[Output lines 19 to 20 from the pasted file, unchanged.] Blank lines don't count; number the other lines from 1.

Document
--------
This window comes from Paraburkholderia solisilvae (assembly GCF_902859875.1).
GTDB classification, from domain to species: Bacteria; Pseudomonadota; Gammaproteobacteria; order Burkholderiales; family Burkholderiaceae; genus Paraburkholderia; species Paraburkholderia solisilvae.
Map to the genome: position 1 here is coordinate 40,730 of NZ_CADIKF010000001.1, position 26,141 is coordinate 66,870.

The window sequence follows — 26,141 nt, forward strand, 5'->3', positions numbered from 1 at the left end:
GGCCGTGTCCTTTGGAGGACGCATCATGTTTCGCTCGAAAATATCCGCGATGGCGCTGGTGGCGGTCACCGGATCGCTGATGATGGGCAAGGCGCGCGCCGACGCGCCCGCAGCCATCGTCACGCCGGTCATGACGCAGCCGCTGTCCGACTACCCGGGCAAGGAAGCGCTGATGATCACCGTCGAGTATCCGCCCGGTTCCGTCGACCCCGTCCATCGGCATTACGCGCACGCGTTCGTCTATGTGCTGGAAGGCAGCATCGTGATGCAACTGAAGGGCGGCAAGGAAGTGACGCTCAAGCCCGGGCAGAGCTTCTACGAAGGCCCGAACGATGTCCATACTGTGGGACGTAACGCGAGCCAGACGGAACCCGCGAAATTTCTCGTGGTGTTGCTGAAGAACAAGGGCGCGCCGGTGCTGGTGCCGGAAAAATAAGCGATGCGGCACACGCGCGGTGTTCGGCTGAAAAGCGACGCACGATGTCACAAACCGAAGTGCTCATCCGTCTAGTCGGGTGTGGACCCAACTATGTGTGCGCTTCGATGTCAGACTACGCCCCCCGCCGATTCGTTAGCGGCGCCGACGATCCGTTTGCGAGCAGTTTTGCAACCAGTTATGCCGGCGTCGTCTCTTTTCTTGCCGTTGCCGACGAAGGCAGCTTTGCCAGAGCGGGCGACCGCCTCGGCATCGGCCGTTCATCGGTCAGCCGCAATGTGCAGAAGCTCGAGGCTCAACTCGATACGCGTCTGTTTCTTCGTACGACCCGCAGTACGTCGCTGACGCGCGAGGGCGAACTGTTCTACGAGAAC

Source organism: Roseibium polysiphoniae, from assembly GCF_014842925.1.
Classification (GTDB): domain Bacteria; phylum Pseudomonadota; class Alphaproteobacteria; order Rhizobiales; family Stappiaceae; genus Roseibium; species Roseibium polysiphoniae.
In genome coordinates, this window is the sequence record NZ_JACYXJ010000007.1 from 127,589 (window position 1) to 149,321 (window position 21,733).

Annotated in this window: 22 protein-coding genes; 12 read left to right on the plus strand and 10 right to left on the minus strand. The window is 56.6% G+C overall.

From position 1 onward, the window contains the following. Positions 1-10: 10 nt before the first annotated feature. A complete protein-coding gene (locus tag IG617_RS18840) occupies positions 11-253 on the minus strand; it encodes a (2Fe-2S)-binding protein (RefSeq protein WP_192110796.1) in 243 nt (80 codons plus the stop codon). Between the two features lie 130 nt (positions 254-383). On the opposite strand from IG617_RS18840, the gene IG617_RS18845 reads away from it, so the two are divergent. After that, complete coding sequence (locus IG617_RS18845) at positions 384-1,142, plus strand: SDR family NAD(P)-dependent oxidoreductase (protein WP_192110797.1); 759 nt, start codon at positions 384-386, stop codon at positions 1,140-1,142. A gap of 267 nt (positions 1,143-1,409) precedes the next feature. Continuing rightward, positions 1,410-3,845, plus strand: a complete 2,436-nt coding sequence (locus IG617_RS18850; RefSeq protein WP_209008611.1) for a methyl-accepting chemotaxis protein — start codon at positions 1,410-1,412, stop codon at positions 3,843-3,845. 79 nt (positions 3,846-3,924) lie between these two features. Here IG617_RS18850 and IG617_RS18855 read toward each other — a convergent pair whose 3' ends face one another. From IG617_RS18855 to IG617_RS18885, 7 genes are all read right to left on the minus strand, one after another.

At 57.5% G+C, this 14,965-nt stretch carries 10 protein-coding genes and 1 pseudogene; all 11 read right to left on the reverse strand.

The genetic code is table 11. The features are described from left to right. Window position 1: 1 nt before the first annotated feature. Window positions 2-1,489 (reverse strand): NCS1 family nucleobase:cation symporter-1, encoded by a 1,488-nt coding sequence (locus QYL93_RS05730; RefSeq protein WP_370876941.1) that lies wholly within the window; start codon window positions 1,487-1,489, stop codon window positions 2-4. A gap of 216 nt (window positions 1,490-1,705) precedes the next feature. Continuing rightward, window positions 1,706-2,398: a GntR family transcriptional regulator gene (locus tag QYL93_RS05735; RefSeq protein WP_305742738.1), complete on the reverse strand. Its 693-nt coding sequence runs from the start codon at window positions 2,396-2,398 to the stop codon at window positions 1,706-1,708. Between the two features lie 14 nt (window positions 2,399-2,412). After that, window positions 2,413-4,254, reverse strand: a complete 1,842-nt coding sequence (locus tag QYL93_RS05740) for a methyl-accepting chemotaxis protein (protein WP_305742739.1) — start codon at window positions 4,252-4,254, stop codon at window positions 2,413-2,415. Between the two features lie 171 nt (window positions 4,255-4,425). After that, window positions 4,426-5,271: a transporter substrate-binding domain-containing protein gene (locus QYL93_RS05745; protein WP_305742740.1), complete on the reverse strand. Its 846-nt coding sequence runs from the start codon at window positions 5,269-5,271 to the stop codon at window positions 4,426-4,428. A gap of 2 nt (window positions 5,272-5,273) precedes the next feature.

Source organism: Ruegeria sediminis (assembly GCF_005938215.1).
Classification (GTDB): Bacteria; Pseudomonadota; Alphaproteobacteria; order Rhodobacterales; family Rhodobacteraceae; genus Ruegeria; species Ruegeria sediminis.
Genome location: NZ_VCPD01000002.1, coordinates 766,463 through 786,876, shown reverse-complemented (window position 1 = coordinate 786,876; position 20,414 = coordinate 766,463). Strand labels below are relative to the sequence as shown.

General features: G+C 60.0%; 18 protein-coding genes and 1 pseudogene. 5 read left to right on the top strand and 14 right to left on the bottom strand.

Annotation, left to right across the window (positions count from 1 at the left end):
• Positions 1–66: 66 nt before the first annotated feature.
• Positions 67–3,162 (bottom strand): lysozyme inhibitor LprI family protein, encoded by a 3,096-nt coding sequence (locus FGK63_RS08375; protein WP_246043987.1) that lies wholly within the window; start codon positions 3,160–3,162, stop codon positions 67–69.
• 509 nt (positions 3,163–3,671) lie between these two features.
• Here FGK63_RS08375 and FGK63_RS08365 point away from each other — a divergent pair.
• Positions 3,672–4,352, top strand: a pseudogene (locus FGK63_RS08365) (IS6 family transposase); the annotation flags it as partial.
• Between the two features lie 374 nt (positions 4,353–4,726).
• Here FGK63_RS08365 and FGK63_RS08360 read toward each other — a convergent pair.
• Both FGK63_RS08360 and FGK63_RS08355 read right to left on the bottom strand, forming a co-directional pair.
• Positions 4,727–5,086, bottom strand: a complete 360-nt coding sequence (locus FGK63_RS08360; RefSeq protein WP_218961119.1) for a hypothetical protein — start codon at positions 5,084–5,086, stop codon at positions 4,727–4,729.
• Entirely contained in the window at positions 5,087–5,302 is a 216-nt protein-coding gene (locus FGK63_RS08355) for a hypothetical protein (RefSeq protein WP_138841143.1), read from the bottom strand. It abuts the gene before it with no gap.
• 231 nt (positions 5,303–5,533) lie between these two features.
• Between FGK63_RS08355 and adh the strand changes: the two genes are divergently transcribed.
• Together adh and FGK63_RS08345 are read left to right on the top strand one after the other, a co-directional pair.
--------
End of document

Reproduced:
• Positions 67–3,162 (bottom strand): lysozyme inhibitor LprI family protein, encoded by a 3,096-nt coding sequence (locus FGK63_RS08375; protein WP_246043987.1) that lies wholly within the window; start codon positions 3,160–3,162, stop codon positions 67–69.
• 509 nt (positions 3,163–3,671) lie between these two features.